Businesses in the Middle East appear more resilient than their global counterparts along with several crisis-response metrics, according to a new PwC study.
More than 2,800 business leaders worldwide shared company data and insights with PwC, giving the Big Four accounting and advisory firm a comparative overview of how large businesses from different regions are coping with the pandemic-induced downturn.
Businesses in the Middle East matched their global peers in crisis response – making a quick switch to remote working, nearshoring supply chains and taking financial measures for survival. Now amid a slow, staggered and setback-ridden global emergence from the crisis, the region appears to have edged ahead along with several metrics.
More than 40 per cent of Middle East respondents, for instance, reported a positive impact from the pandemic on their business – compared to just 20 per cent worldwide. The numbers signal higher preparedness and adaptability, which enabled a quick pivot towards new market trends. A positive outlook has also resulted – evidenced by PwC’s March 2021 CEO survey, which put Middle East chief executives far ahead of the world in terms of optimism.
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Part of this resilience stems from an ability to self-reflect. Only 30 per cent of global businesses have had a good look internally to find chinks and weaknesses that need fixing – compared to nearly 50 per cent in the Middle East. “This willingness to repair, rethink and reconfigure will put Middle East organisations in a stronger position to weather future crises,” said PwC Middle East partner Achraf El Zaim.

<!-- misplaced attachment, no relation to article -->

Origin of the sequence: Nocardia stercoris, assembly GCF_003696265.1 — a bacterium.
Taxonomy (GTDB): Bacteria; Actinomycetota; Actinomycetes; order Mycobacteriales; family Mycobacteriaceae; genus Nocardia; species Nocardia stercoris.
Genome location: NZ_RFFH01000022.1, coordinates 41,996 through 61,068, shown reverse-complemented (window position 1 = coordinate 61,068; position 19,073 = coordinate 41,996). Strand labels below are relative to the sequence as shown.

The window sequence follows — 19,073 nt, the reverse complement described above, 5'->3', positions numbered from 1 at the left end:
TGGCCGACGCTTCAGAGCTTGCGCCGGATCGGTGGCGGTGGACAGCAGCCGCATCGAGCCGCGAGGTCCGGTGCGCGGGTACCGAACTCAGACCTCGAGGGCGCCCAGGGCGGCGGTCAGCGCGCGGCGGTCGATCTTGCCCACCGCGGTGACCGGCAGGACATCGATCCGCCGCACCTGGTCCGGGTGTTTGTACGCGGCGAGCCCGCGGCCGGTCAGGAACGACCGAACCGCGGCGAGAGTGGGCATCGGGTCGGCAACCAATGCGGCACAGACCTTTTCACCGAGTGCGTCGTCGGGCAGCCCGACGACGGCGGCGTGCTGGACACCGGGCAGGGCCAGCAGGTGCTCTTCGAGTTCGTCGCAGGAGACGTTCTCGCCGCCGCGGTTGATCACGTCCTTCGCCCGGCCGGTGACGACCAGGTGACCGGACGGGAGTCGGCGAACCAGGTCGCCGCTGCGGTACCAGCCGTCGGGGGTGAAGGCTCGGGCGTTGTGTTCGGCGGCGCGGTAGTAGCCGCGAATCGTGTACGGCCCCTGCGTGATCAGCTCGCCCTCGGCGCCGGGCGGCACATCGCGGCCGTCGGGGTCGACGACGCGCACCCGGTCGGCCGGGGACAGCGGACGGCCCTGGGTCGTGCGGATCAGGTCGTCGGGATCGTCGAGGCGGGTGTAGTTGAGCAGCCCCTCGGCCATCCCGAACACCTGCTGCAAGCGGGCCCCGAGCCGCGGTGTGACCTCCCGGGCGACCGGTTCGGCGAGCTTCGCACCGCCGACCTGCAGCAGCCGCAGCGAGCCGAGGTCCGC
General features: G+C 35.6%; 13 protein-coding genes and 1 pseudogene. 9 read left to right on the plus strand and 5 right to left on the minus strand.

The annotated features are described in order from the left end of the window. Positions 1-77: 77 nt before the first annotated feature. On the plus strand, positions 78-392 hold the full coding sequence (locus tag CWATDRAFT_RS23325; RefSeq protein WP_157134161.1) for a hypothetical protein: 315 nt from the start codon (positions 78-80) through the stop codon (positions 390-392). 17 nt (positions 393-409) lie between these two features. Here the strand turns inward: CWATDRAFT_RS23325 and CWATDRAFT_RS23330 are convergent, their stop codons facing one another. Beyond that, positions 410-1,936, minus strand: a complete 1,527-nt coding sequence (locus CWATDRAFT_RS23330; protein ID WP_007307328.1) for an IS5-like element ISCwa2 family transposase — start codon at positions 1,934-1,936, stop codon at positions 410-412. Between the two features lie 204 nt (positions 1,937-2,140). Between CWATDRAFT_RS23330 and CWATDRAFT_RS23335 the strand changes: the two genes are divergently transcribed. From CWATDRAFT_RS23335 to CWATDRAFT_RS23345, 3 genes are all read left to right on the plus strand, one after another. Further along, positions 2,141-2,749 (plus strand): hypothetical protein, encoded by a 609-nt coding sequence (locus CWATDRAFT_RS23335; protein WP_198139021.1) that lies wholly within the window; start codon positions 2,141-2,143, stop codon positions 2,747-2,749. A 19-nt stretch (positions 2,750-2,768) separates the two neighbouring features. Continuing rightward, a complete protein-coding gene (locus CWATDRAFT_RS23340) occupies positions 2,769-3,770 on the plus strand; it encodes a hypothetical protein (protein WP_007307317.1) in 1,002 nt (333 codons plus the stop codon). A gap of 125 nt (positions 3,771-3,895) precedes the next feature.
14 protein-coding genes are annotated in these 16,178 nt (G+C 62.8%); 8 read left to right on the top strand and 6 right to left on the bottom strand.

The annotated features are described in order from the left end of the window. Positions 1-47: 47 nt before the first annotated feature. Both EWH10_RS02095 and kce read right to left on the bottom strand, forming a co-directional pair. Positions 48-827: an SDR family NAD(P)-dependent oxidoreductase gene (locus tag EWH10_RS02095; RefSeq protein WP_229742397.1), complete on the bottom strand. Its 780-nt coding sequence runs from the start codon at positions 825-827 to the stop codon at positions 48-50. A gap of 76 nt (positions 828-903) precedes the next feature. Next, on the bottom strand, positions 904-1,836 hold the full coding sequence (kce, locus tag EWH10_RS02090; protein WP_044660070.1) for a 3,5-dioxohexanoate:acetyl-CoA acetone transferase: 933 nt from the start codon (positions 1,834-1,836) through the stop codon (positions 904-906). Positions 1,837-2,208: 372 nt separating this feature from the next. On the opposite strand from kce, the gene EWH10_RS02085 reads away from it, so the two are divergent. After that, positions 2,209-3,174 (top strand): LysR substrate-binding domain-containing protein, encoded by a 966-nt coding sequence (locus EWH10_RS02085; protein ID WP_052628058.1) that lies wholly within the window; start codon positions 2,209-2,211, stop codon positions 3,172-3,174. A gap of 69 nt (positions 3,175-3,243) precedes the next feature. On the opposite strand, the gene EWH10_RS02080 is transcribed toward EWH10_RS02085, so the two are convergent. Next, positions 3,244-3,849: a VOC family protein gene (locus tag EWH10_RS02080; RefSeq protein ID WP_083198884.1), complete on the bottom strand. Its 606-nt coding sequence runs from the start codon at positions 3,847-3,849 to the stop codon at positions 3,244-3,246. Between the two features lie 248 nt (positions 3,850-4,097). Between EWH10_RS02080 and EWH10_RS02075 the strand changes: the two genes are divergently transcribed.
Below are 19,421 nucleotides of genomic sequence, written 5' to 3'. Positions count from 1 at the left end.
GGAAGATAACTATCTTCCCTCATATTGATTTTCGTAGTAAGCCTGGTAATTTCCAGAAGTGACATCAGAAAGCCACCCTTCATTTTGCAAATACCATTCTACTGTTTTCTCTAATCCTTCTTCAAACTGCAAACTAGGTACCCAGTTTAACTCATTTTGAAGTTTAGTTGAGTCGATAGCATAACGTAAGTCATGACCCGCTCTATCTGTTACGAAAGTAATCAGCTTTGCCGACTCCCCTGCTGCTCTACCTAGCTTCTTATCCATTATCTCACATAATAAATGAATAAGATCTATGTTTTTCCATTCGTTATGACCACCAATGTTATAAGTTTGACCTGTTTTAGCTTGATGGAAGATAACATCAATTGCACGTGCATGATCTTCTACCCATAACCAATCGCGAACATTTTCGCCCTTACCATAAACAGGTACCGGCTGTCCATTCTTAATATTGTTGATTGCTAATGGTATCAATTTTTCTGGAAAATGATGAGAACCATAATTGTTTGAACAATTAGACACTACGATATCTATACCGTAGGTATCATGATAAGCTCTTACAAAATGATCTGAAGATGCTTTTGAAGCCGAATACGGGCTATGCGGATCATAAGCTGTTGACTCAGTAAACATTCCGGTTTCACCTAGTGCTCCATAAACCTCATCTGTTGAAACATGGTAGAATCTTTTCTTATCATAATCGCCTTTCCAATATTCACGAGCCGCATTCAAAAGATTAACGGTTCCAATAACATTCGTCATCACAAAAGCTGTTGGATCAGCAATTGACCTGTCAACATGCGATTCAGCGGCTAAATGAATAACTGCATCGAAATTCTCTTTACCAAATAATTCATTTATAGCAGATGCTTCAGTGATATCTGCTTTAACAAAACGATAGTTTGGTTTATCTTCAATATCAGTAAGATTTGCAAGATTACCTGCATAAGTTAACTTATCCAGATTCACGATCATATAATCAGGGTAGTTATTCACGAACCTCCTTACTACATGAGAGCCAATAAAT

And there is a sense of responsibility too. Nearly 85 per cent of business leaders in the Middle East noted a sense of satisfaction with their crisis management and communication among employees – compared to around 70 per cent worldwide. The region was better at defining roles and protocols rather than slipping into chaos.
Looking ahead, the region appears more sure-footed to deal with future risks. At the same time, 80 per cent are confident they can adapt their strategy to future crises – compared to 75 per cent globally – spurred on by a successful tackling of unprecedented challenges.
Implicit in these comparisons is a sense that businesses in the Middle East are set up to manage a crisis. Per the experts, this might have to do with the fact that the region has already been facing a protracted crisis of devastating magnitude: the global energy transition away from fossil fuels – the trade of which has long sustained regional economies.
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Efforts to tackle this have been underway for years. “Middle East businesses are committed to supporting the region’s ambition to build more diversified and digitised knowledge economies by the end of the decade with distinctive national visions, proactively tackling these key drivers of change and building a more adaptable and resilient future for our region,” added El Zaim.